Best of the year
The term might have become unfashionable but 2016 was indisputably the year of the actress. Again and again, while their male counterparts were no slouches, the greatest of female performers appeared on London's stages and took the breath away, in a surprising number of cases playing male Shakespearean roles.
The cult of the personality continues to dominate as it has done for so many years. Yet again, London welcomed a series of TV and film stars, all hired to boost ticket sales rather than necessarily improve the quality of the production.
However, the biggest event of the year was the opening of Harry Potter and the Cursed Child, almost certainly the most hyped and commercially successful straight play in recent memory.
Once again, we present selections of the very finest theatrical productions and performances for which there are no prizes other than this recognition and my profound thanks for the pleasure that each has given me. These are selected from all that I have seen, not just London productions.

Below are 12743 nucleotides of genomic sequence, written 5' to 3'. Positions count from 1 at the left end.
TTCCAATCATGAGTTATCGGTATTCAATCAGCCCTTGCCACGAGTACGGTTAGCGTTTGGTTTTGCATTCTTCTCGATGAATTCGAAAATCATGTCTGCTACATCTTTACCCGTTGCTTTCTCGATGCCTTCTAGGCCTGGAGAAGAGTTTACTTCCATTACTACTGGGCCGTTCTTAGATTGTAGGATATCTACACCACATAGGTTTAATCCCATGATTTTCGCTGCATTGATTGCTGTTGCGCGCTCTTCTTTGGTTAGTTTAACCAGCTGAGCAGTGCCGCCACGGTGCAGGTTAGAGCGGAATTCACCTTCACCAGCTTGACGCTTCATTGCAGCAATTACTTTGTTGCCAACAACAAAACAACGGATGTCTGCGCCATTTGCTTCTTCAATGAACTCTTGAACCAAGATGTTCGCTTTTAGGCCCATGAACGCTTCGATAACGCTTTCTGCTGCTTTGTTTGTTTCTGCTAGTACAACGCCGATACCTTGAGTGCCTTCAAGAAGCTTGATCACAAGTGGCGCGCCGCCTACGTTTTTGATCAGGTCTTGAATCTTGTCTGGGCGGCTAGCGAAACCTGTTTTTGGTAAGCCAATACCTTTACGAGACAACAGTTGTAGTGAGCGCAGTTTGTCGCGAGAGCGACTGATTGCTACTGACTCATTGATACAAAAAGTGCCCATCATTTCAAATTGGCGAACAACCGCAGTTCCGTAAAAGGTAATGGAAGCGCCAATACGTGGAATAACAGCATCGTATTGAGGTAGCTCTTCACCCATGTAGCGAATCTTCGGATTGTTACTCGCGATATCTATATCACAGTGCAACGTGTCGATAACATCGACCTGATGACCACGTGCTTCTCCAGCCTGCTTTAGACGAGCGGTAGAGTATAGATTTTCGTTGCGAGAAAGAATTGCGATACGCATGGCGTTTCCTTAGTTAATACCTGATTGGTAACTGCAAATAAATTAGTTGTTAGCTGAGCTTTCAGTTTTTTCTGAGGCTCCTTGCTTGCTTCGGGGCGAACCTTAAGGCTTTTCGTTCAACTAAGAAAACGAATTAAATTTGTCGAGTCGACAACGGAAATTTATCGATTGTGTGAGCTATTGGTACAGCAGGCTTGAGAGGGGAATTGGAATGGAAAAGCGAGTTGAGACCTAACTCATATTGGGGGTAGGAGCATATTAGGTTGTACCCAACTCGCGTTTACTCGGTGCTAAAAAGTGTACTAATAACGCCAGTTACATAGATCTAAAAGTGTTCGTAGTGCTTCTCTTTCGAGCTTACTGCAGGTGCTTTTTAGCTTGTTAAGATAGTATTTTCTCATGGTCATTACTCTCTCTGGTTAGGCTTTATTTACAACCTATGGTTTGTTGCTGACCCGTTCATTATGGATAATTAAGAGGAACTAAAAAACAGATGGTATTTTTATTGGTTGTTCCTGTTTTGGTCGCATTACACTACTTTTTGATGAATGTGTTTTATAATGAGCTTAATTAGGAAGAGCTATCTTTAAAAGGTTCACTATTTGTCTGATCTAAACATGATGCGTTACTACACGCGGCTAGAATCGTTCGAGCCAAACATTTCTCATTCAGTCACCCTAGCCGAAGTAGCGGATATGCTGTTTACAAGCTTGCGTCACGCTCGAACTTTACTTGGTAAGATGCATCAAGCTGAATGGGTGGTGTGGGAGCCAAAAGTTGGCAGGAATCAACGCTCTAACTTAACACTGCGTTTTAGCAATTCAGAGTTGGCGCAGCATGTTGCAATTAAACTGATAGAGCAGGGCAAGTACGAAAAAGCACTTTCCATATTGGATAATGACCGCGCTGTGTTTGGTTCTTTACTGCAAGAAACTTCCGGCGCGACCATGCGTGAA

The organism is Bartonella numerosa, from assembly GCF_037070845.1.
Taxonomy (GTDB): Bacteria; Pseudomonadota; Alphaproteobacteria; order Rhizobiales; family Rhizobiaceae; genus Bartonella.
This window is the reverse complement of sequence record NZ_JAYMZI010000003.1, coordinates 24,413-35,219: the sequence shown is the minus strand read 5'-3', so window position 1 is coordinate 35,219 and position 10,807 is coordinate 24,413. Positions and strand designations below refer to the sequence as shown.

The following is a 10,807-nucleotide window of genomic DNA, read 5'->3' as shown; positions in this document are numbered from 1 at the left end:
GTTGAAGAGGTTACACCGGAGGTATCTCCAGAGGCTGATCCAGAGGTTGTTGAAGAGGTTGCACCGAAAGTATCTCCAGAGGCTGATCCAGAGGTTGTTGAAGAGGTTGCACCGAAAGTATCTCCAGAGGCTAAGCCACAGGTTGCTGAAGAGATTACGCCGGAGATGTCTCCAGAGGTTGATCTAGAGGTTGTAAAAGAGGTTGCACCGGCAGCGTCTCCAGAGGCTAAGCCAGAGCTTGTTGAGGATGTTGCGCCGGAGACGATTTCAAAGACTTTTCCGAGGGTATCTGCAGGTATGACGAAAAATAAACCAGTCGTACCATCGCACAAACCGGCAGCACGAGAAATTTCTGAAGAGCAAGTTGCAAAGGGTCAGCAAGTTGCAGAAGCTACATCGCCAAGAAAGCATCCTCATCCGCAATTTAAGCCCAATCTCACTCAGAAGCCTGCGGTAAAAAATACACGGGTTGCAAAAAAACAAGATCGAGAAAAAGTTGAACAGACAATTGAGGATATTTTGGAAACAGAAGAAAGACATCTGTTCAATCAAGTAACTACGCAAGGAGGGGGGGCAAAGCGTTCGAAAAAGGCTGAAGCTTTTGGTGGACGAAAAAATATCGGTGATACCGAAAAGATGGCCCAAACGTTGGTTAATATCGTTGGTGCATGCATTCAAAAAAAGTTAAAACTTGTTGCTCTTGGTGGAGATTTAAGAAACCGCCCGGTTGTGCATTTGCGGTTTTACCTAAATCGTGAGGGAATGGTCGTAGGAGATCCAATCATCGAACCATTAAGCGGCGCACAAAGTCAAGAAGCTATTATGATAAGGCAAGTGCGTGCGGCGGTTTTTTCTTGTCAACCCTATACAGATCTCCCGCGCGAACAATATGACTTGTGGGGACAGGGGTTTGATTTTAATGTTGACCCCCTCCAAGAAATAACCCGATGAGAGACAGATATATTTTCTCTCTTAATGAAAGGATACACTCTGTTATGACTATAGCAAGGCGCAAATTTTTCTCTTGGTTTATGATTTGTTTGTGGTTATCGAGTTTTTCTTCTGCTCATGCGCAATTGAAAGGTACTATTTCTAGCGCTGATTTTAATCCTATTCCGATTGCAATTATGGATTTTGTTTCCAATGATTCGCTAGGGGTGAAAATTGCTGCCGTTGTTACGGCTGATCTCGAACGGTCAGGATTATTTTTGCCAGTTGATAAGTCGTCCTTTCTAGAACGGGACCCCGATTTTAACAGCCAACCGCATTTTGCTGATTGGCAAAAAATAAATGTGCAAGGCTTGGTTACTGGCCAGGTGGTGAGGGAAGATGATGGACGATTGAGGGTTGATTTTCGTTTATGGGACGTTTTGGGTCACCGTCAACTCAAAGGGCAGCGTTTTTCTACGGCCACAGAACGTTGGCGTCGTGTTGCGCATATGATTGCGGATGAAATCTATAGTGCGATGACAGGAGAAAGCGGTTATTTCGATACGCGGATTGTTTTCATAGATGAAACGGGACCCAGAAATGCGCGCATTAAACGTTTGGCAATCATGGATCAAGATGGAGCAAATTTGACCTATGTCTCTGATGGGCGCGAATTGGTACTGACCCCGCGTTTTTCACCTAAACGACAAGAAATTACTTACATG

- Best New Play: Yerma by Simon Stone after Federico García Lorca at the Young Vic
- Best Revival: This House by James Graham at the Garrick Theatre
- Best Musical: School of Rock, music by Andrew Lloyd Webber, book by Julian Fellowes and lyrics by Glenn Slater at the New London Theatre
- Best Actor: David Haig for Blue/Orange at the Young Vic
- Best Actress: Billie Piper for Yerma at the Young Vic
- Best Director: John Tiffany for Harry Potter and the Cursed Child at the Palace Theatre
- Best New Writer: Kenny Emson for Terrorism at the Bush Theatre (Room 56, Dorsett, Shepherd's Bush Green)
- Best Newcomer: Frankie Fox for Boy at the Almeida Theatre
- Best Designer: Miriam Buether for Wild at Hampstead Theatre (and Boy at the Almeida Theatre)
- Best Edinburgh Production: The Glass Menagerie by Tennessee Williams as part of the Edinburgh International Festival at the Kings Theatre
- Best Theatre Book: Hamilton: the Revolution by Lin-Manuel Miranda and Jeremy McCarter
Many congratulations to these winners. They have made trips to the theatre (and bookshelf) really special once again and have no doubt given great pleasure to numerous other theatre lovers as well your critic.
I append the usual apology to those that have inadvertently been missed out of the 2016 overview. An omission is as likely to be an indicator of exhaustion at the end of one of the busiest theatrical years in living memory as lack of interest in or dislike of a particular play.
In order to make what is otherwise a very long article more readable, it is once again divided into the following categories:
- The National, the Old Vic, the Barbican (including the RSC) and the Globe
- West End Plays
- West End Musicals
- Other Major Theatres
- Smaller Theatres